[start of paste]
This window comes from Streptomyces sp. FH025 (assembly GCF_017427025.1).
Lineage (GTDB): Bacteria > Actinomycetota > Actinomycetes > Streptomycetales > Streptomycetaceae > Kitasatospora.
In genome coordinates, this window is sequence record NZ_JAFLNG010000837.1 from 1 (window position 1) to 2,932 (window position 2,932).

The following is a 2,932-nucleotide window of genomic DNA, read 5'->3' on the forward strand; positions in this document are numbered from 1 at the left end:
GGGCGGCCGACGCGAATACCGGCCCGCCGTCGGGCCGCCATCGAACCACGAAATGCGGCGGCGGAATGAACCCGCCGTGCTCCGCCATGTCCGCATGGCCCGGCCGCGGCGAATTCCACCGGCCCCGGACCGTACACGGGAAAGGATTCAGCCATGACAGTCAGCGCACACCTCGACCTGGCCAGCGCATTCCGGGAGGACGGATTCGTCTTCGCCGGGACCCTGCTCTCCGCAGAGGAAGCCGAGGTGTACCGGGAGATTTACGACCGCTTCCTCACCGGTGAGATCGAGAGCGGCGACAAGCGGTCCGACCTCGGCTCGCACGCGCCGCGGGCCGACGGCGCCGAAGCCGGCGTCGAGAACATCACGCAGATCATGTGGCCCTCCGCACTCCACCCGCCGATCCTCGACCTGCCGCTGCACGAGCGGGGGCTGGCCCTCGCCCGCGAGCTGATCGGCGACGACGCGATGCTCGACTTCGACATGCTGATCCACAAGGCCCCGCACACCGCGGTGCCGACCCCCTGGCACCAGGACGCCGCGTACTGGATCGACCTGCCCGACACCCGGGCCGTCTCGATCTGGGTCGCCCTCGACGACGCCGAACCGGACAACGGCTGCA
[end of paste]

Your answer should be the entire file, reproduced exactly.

This window comes from Streptomyces sp. FH025 (assembly GCF_017427025.1).
Lineage (GTDB): Bacteria > Actinomycetota > Actinomycetes > Streptomycetales > Streptomycetaceae > Kitasatospora.
In genome coordinates, this window is sequence record NZ_JAFLNG010000837.1 from 1 (window position 1) to 2,932 (window position 2,932).

The following is a 2,932-nucleotide window of genomic DNA, read 5'->3' on the forward strand; positions in this document are numbered from 1 at the left end:
GGGCGGCCGACGCGAATACCGGCCCGCCGTCGGGCCGCCATCGAACCACGAAATGCGGCGGCGGAATGAACCCGCCGTGCTCCGCCATGTCCGCATGGCCCGGCCGCGGCGAATTCCACCGGCCCCGGACCGTACACGGGAAAGGATTCAGCCATGACAGTCAGCGCACACCTCGACCTGGCCAGCGCATTCCGGGAGGACGGATTCGTCTTCGCCGGGACCCTGCTCTCCGCAGAGGAAGCCGAGGTGTACCGGGAGATTTACGACCGCTTCCTCACCGGTGAGATCGAGAGCGGCGACAAGCGGTCCGACCTCGGCTCGCACGCGCCGCGGGCCGACGGCGCCGAAGCCGGCGTCGAGAACATCACGCAGATCATGTGGCCCTCCGCACTCCACCCGCCGATCCTCGACCTGCCGCTGCACGAGCGGGGGCTGGCCCTCGCCCGCGAGCTGATCGGCGACGACGCGATGCTCGACTTCGACATGCTGATCCACAAGGCCCCGCACACCGCGGTGCCGACCCCCTGGCACCAGGACGCCGCGTACTGGATCGACCTGCCCGACACCCGGGCCGTCTCGATCTGGGTCGCCCTCGACGACGCCGAACCGGACAACGGCTGCA